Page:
Writing a memoir requires you to make yourself into a character with physical, spiritual and emotional descriptions. You have to face yourself and think about what matters to you, what affects you, what hurts and helps you and why you are who you are.

You look back on your past self/selves and, through the process, come to a different understanding of why you did what you did or what you were thinking at the time.

The self reflection, description and analysis may break you as you put yourself into words and see what you were avoiding when you were just living and trying to deal with whatever life put in your path.

As you take yourself apart to find the words and then the story, try to remember the emotions, events, contents and the feel of scenes from your life. Think about what people weren’t saying. What does their non-spoken dialog, such as body language, gestures and facial expressions, say? What do your non-spoken parts want to tell, not just others but yourself?

Beside the emotional affect that writing about the self may have on you, also consider the reader.

• Leave out things that interfere with the flow of the story, because readers want a story with thematic cohesiveness, not a diary or journal with too much incidence and detail. Don’t assemble a scattered collection of scenes and vignettes that don’t create a cohesive and complete story.
• Try writing memories into scene form and if you end up with a lot telling, go back and rewrite the scene with more action and detail. Trust your memory to recount the gist and emotional truth of your experience to write the scene and see if there are any recurring images, phrases, themes or metaphors. Use these to dig deeper.
• Track the action that drives your story and ask what the story is that you’re trying to tell. Begin as close to the climax as possible to find the driving narrative that moves the arc.

Thinking of the reader is the last part of writing about the self, because it starts within as a seed that grows outward. Once you find that external place where the words go, then you can bring in others who are outside to give them a glimpse of your inside.

The ins and outs of writing young adult fiction

In Shelley Widhalm, Writing, Young Adult Fiction on October 5, 2014 at 11:00 am

With the entrée into vampires, zombies and all things apocalyptic, young adult writing has become a trendy—and stable—source of storytelling.

I never thought I would write anything other than adult fiction and maybe a children’s picture book, but I got the idea for my young adult novel, “The Money Finder,” prior to NaNoWriMo 2013. I wrote the 70,000-word manuscript in six weeks, or during November, plus the first two weeks of December.

My inspiration came from finding $60 at a bar that I returned to the bouncer, because it was near his greeting stand, but regretted it when he acted surprised. It wasn’t the bar’s money after all and, I figured, went into his pocket.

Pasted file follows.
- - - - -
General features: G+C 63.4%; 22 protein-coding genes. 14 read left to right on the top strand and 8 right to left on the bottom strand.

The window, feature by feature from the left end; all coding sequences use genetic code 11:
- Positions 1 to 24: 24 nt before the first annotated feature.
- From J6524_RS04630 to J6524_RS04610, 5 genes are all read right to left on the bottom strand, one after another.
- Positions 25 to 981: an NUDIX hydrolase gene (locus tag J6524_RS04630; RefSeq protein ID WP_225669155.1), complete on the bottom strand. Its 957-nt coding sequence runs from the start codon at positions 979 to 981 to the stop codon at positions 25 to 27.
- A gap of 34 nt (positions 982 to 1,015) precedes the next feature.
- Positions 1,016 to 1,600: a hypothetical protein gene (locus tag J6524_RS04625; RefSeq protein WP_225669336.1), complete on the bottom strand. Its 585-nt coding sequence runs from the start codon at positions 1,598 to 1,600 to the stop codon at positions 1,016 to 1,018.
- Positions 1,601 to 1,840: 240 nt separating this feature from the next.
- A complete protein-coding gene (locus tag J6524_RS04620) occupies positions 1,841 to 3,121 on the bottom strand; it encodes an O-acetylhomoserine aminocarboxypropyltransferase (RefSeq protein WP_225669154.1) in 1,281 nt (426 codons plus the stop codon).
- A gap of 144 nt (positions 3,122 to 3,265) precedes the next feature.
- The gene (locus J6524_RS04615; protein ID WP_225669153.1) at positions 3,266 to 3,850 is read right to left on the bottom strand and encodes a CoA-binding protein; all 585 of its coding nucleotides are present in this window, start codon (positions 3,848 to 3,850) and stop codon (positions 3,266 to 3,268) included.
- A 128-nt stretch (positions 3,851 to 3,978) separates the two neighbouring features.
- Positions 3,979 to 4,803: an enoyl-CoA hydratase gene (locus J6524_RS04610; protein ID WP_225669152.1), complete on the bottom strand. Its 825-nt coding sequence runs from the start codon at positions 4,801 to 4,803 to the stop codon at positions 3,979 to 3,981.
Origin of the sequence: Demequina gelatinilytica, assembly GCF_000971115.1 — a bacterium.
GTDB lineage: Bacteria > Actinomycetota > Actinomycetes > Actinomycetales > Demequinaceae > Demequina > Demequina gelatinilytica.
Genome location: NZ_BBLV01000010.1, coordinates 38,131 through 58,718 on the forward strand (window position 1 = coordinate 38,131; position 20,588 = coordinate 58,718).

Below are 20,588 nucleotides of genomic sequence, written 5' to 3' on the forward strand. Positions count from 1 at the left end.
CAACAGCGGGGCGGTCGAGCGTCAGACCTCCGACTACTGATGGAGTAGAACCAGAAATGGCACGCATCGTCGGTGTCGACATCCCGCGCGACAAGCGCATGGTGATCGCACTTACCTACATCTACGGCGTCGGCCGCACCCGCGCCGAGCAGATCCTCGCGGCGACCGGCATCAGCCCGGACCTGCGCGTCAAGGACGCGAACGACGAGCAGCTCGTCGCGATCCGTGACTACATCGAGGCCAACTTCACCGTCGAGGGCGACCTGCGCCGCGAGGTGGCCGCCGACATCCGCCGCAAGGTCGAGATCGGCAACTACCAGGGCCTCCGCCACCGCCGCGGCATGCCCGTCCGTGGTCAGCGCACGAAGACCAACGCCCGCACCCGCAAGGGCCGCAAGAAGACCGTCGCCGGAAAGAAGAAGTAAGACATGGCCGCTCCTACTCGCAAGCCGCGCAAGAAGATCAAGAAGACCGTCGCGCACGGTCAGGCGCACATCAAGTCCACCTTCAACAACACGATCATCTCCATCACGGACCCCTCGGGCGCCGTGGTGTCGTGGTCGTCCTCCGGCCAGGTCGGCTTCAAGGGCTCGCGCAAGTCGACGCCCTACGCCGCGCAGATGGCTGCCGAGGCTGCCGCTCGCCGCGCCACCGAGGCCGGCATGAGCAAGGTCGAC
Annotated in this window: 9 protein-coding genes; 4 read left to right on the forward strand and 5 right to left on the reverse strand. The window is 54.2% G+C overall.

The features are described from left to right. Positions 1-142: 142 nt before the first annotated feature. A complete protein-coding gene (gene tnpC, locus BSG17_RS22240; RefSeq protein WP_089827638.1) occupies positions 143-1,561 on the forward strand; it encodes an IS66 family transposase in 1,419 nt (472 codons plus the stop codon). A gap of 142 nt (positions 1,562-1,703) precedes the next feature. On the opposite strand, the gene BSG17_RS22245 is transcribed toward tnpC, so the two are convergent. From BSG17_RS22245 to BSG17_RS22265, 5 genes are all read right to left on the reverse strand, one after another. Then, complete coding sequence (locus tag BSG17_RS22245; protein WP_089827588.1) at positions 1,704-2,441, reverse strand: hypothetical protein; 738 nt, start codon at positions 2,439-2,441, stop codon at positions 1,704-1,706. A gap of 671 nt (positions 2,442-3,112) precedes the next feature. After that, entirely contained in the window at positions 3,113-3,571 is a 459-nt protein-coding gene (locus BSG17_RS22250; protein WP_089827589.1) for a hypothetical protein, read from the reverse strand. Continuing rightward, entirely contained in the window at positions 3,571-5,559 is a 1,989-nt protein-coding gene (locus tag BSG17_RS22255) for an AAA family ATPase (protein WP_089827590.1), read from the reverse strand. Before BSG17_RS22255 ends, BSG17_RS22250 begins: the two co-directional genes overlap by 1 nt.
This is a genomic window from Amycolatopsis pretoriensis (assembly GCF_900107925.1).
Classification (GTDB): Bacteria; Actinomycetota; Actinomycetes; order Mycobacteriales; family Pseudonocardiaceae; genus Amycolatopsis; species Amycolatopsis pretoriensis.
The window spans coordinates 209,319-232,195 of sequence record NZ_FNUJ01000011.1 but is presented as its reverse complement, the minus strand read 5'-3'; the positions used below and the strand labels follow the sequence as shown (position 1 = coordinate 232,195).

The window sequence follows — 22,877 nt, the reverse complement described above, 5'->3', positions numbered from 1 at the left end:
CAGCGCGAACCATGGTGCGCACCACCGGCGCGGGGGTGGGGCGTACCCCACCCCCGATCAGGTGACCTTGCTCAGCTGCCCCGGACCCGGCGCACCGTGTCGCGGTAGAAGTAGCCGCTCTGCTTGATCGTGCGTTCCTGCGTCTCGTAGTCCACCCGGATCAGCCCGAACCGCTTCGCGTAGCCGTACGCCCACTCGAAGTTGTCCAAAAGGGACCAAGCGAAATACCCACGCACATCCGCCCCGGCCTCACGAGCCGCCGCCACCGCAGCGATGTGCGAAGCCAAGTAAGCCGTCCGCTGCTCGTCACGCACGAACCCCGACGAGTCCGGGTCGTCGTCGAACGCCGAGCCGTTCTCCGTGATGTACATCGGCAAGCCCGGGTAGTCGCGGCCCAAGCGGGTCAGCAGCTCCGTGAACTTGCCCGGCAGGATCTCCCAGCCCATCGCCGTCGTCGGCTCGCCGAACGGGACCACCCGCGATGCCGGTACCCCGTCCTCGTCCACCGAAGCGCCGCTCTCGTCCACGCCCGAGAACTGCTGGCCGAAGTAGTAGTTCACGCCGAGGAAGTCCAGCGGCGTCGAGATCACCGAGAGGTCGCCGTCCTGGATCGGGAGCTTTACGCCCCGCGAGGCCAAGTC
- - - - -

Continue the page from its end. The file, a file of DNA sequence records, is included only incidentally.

But what I got out of finding and returning the money is the idea for a novel about a 15-year-old who uses her money finding abilities to try to solve her family crisis. She keeps finding money in odd places, which she stashes away to pay off bills to prevent her family from going into homelessness. The problem is that money isn’t her answer.

Writing the young adult novel involves writing about new, odd and exciting things, because the teenage years present the first time for many life experiences.

These experiences can include falling in love and undergoing a huge, strong emotion, making choices good and bad, deciding who to hang out with and befriend, and figuring out how to treat others and how to allow yourself to be treated, despite what your parents and upbringing teach you.

The teenager is leaving behind childhood but isn’t yet an adult as she begins to take on adult responsibilities. My character, Grace Elliott, takes on too many adult responsibilities, such as paying bills, taking care of her younger sister, Star, and watching out for an alcoholic mother, something that could but doesn’t break her because she has Star.

In a young adult novel, there are multiple approaches to those first experiences, including letting your point-of-view character:

• Solve her own problems, instead of relying on the adults around her.
• Grow and learn from her mistakes, even those involving drugs, alcohol and sex.
• Take on some adult responsibilities but not too many that she gets overwhelmed and has a breakdown.
• Process her life emotionally and physically, so that she comes to an understanding of how the world works.

In young adult fiction, the story is absolutely important. Teens want edgy and controversial topics, such as self-injury, depression, sexuality, grief and anything traumatic. They want the focus on emotion and the emotional rollercoaster teens go through, and they want to be fully immersed in the story, as if they were living it, too.